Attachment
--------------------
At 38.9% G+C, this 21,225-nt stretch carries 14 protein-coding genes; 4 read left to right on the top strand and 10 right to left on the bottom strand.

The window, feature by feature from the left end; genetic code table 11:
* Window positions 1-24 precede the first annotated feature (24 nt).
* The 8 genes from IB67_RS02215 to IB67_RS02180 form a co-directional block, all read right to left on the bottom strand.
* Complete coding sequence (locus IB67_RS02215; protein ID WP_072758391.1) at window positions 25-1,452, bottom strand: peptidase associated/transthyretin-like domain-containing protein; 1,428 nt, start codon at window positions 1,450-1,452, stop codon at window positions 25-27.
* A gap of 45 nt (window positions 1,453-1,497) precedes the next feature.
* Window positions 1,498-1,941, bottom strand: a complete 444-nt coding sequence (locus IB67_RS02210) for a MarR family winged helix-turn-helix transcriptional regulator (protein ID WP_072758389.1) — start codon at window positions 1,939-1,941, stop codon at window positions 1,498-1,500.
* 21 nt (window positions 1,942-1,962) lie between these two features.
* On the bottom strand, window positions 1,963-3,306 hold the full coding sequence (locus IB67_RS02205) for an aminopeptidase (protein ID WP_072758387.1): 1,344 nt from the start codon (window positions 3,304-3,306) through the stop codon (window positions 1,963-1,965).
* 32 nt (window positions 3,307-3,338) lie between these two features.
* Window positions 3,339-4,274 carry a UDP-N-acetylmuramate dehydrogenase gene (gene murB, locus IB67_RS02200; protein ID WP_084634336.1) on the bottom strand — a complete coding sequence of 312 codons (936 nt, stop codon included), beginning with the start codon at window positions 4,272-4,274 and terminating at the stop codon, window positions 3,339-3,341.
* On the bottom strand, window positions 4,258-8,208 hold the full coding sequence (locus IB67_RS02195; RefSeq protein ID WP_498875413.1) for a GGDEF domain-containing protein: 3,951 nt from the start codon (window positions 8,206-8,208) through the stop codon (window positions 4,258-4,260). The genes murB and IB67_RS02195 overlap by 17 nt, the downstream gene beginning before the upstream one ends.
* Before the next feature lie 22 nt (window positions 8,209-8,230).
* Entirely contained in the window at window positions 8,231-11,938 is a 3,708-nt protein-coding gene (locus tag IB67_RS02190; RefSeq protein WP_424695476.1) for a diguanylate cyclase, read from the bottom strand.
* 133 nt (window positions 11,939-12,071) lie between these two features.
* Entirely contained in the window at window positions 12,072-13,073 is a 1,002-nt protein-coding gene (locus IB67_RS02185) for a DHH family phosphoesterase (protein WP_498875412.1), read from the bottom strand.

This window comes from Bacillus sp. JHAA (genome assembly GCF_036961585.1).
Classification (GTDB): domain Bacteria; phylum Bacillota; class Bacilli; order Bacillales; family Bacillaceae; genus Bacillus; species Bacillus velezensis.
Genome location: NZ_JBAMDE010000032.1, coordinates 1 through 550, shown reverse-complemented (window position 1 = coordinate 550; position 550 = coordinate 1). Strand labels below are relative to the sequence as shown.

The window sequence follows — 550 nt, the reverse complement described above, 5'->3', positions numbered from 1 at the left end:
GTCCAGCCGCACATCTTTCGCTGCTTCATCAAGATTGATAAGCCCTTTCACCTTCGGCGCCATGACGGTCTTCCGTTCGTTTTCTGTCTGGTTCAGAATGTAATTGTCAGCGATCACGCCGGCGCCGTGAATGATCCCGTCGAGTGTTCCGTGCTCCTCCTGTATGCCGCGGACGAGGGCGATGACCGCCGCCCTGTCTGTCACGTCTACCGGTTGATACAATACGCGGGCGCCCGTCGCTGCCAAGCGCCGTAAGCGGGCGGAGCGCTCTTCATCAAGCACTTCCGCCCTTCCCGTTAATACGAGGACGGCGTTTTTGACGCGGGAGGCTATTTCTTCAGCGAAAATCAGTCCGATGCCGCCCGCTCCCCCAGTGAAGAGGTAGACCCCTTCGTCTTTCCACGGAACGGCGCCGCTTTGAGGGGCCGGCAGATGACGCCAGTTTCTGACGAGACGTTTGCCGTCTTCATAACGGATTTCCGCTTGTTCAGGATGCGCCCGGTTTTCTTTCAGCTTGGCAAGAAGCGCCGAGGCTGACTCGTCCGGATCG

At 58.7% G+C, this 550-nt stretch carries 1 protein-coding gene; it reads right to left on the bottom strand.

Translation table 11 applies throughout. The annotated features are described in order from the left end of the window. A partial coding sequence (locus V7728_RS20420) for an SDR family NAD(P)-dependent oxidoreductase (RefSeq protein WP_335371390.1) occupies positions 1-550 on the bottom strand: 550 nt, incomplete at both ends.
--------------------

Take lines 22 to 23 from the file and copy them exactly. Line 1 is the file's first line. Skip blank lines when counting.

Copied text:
At 58.7% G+C, this 550-nt stretch carries 1 protein-coding gene; it reads right to left on the bottom strand.

Translation table 11 applies throughout. The annotated features are described in order from the left end of the window. A partial coding sequence (locus V7728_RS20420) for an SDR family NAD(P)-dependent oxidoreductase (RefSeq protein WP_335371390.1) occupies positions 1-550 on the bottom strand: 550 nt, incomplete at both ends.